…but Fire TV’s voice search option (in its remote) feels terrific.

I’ve thrown everything I could at the Fire TV’s remote in hopes of stumping it, from movies to TV shows and actors to directors to genres. Exceptions made for instances I clearly mispronounced something, the closest I got was “Peg-plus-cat,” which returned “Peg plus cat,” as desired, but also nonsense entries for “Pague Pluskat” and “Pigplus Kat.” Just to be a wise guy, I tried the one word almost no one can spell (but almost anyone can sing) from Disney’s Mary Poppins: Fire TV not only knew what I meant, but spelled it correctly.

Voice search seems to rank results identical to manual searches on Amazon’s website (in the Instant Video category), which sometimes make sense and sometimes don’t. When you search “Ricardo Montalban,” for instance, Amazon brings up the somewhat obscure film The Desperate Mission first, followed by the second season of Bonanza (Montalban starred in just one episode). You have to cycle over several entries to get to Star Trek II: The Wrath of Khan, which, Fantasy Island aside (it’s not on Amazon Instant Video), I suspect many would argue is his best-known role.

The one hard-to-miss downside, also noticed by my colleague Harry McCracken, is that Fire TV’s voice search works best and most often to summon Amazon content, failing to bring up the same content in a rival service’s channel, even if the rival service offers it free.

Instant video playback works eerily well.

How does Amazon know what I want to watch? How much stuff could it possible be presciently caching? So far, pretty much everything. Amazon calls this ASAP (Advanced Streaming and Prediction, obviously a play on “as soon as possible”) video buffering, and its job is to eliminate the wait you’re accustomed to experiencing when a streaming video buffers, as it will if you play anything on an Apple TV or Roku (or your computer or game console).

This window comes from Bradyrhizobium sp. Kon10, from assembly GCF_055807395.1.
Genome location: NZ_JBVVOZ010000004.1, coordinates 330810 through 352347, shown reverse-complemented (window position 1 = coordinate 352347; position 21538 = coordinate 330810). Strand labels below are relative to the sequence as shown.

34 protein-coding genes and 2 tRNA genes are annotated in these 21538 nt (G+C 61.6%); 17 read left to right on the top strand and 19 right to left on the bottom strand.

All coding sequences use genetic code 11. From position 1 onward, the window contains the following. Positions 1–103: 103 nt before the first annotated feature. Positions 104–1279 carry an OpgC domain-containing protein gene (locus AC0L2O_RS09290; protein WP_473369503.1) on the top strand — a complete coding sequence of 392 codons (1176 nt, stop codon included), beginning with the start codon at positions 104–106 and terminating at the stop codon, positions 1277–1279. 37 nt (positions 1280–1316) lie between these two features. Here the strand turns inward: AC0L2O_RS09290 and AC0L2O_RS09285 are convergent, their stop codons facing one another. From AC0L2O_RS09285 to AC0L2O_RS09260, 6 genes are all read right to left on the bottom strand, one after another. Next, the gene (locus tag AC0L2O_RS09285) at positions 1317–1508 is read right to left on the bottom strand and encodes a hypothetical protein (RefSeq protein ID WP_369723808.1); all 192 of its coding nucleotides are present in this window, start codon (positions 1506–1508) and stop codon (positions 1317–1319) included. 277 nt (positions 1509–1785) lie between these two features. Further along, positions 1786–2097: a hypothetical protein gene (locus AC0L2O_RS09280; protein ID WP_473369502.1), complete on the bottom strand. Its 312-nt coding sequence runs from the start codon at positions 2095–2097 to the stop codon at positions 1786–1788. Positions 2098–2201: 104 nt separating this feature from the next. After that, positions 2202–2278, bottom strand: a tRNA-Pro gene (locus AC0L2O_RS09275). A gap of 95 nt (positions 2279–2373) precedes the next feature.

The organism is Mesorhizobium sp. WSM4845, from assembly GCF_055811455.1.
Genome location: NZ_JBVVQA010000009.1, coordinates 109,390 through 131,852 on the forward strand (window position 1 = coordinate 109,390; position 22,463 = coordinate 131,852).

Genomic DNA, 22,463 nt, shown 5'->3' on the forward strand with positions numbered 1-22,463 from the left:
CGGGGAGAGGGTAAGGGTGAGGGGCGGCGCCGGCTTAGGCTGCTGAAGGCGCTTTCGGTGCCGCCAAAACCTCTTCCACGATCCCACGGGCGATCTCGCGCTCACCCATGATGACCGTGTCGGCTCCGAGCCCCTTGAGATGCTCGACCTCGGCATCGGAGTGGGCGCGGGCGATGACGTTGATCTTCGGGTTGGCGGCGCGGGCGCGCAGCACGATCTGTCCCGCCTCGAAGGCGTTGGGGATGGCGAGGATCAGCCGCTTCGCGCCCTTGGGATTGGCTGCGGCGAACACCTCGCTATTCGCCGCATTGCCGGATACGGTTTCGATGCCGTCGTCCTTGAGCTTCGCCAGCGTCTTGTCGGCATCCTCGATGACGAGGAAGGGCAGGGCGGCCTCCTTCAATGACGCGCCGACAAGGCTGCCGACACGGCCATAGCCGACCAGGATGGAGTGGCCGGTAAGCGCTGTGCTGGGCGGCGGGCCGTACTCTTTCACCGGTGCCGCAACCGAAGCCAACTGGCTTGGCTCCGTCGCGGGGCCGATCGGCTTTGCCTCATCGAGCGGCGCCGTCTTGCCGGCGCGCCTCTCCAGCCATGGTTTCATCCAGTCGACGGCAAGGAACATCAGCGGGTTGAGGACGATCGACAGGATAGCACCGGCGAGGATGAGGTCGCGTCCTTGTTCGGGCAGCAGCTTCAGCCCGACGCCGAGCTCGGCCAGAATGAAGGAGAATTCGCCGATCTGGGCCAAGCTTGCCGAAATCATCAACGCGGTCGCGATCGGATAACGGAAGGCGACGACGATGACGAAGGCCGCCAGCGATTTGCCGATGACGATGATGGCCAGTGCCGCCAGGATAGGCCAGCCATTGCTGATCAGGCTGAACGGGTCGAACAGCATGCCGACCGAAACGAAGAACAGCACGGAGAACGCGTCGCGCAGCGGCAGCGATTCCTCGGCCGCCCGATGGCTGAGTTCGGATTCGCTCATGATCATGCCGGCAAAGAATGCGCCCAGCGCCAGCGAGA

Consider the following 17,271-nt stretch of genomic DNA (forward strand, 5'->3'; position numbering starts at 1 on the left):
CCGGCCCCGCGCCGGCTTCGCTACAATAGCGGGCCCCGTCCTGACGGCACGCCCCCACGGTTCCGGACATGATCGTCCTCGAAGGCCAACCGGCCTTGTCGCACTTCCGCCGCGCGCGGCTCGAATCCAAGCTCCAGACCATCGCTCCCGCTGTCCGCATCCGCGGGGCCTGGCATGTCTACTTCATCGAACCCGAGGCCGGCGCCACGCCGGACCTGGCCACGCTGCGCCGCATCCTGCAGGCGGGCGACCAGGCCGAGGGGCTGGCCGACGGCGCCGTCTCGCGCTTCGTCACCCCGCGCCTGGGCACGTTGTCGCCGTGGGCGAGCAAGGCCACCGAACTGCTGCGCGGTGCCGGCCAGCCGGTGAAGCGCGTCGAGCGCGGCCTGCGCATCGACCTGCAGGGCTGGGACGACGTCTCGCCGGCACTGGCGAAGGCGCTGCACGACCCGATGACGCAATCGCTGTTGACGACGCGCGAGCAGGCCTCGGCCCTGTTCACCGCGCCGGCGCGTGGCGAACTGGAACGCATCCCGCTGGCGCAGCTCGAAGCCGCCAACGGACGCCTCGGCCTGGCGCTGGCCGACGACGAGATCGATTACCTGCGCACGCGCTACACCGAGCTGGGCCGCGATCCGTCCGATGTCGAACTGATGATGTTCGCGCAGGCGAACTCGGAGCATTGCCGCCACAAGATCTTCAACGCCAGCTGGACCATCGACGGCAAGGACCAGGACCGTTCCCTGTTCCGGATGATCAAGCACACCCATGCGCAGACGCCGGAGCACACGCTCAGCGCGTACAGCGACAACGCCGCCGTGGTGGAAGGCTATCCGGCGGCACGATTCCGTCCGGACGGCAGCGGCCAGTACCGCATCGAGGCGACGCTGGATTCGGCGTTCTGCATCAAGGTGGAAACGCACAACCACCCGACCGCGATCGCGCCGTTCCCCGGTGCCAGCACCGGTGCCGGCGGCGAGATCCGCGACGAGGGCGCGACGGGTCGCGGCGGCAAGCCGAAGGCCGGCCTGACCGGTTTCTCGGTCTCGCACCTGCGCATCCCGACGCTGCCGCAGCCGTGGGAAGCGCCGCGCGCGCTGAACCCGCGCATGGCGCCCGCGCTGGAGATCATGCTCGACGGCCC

Amazon claims the more you use the Fire TV, the better ASAP gets. I can’t confirm that because it has yet not to work. In fact, so far, it seems to be cataloging things that relate to nothing I’ve searched previously. I don’t know what sort of voodoo’s involved behind the scenes here, but it definitely seems to be working.

Fire TV lets you play games the way they’re meant to be played…

Which would you rather play a first-person shooter with:

  • A Wii remote-like wand with absent buttons?
  • Pretending your arms, hands and fingers are weapons, but ones that only work properly some of the time?
  • The tried-and-true method: a straightforward gamepad, honed and respected in gaming-dom for decades?

Fire TV is the only set-top that offers the latter.

…but the gamepad’s a little chunky.

Not original-Xbox monstrous, but Amazon’s definitely erred on the side of large, clapping a sizable flat-lying faceplate on top of a battery-thickened body with enormous handlebars that’ll make you extra-grateful for the smarter design advances both Sony and Microsoft employed in their PlayStation 4 and Xbox One’s controllers, respectively.

I’ll have a more detailed review of the Fire TV-as-games-microconsole soon, after I’ve spent more time with the games (especially Amazon Game Studios’ Sev Zero), but at this point, I’d say the gamepad reminds me most of the Xbox One’s controller, only bulkier.